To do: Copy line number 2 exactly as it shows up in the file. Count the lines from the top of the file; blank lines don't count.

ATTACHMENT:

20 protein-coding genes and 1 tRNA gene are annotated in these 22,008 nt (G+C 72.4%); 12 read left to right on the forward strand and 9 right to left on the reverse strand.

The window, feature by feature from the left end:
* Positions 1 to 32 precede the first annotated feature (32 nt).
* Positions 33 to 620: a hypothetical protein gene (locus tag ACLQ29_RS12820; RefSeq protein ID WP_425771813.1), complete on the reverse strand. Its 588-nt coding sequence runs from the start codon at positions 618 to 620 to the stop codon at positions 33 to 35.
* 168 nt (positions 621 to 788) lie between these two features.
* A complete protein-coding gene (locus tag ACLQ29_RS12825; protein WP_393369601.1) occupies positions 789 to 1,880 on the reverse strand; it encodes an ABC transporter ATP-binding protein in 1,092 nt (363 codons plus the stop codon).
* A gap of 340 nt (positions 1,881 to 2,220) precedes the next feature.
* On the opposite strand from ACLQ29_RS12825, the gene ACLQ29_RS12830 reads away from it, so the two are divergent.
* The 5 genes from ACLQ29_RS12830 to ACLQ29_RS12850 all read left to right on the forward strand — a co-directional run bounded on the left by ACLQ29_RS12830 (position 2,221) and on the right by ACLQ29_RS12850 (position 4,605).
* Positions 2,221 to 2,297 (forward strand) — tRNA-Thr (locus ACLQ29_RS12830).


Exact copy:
The window, feature by feature from the left end: